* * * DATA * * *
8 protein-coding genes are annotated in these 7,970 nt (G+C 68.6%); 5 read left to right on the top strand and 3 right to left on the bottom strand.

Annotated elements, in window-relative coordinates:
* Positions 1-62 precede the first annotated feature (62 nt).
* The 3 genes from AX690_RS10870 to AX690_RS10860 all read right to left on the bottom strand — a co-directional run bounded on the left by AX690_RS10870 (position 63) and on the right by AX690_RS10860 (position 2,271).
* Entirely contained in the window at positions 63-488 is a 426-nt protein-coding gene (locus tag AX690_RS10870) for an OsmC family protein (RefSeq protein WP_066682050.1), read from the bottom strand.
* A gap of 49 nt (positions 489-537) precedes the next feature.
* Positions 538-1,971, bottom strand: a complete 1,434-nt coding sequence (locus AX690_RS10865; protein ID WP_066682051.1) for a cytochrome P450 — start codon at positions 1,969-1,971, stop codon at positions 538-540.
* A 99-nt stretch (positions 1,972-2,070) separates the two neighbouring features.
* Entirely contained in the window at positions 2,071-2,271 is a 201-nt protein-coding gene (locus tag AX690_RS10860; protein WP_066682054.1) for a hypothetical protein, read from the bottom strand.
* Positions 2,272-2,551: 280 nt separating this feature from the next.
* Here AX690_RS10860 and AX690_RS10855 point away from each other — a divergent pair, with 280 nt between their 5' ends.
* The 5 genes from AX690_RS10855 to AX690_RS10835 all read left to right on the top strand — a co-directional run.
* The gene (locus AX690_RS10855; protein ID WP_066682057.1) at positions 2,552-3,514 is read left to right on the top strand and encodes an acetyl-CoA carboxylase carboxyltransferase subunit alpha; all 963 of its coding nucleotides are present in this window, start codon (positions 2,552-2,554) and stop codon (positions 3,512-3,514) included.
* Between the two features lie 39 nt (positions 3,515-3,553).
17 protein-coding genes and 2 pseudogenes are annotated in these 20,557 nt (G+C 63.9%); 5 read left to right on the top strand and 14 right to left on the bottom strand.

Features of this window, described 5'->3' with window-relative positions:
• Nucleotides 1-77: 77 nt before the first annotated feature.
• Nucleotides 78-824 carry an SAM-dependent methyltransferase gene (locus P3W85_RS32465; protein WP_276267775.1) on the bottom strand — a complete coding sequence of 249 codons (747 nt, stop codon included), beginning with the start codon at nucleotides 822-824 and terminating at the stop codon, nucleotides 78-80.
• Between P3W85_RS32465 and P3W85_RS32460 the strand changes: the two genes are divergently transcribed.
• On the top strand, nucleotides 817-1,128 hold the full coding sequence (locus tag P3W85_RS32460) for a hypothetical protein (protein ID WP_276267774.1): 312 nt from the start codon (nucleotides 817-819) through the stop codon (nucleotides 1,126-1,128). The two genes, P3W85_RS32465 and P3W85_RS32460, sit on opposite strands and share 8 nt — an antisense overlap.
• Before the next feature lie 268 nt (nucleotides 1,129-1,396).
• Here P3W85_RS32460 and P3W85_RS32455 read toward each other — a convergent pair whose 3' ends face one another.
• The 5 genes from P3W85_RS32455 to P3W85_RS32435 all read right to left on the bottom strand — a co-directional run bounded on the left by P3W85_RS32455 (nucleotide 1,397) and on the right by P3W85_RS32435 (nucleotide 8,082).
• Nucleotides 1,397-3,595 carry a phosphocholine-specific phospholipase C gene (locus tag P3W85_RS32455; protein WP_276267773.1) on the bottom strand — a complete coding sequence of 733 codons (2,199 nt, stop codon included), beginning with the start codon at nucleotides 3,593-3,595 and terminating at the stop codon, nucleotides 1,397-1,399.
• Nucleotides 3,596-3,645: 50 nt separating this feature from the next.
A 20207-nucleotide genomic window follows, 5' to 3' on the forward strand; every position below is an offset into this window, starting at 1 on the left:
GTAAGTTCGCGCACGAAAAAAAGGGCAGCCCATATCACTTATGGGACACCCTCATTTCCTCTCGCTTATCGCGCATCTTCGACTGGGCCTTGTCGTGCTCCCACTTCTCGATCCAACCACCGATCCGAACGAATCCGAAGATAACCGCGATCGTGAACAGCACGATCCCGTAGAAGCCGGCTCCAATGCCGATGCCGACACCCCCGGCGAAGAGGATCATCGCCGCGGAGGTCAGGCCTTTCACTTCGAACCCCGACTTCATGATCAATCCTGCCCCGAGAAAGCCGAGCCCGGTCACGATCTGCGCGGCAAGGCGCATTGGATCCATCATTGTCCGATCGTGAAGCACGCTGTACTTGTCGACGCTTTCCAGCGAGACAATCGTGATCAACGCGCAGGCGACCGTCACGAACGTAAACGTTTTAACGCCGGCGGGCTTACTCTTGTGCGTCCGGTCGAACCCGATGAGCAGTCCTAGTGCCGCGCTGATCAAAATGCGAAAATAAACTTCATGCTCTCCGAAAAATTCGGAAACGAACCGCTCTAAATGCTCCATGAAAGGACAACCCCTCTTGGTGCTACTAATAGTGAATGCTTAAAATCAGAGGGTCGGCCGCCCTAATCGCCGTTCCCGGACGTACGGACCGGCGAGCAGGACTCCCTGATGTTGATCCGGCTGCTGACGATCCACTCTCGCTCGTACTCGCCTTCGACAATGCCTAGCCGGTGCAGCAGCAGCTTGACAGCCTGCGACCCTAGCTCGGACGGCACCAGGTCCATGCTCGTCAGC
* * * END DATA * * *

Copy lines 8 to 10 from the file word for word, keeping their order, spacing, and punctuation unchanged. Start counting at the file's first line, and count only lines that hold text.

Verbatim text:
* A 99-nt stretch (positions 1,972-2,070) separates the two neighbouring features.
* Entirely contained in the window at positions 2,071-2,271 is a 201-nt protein-coding gene (locus tag AX690_RS10860; protein WP_066682054.1) for a hypothetical protein, read from the bottom strand.
* Positions 2,272-2,551: 280 nt separating this feature from the next.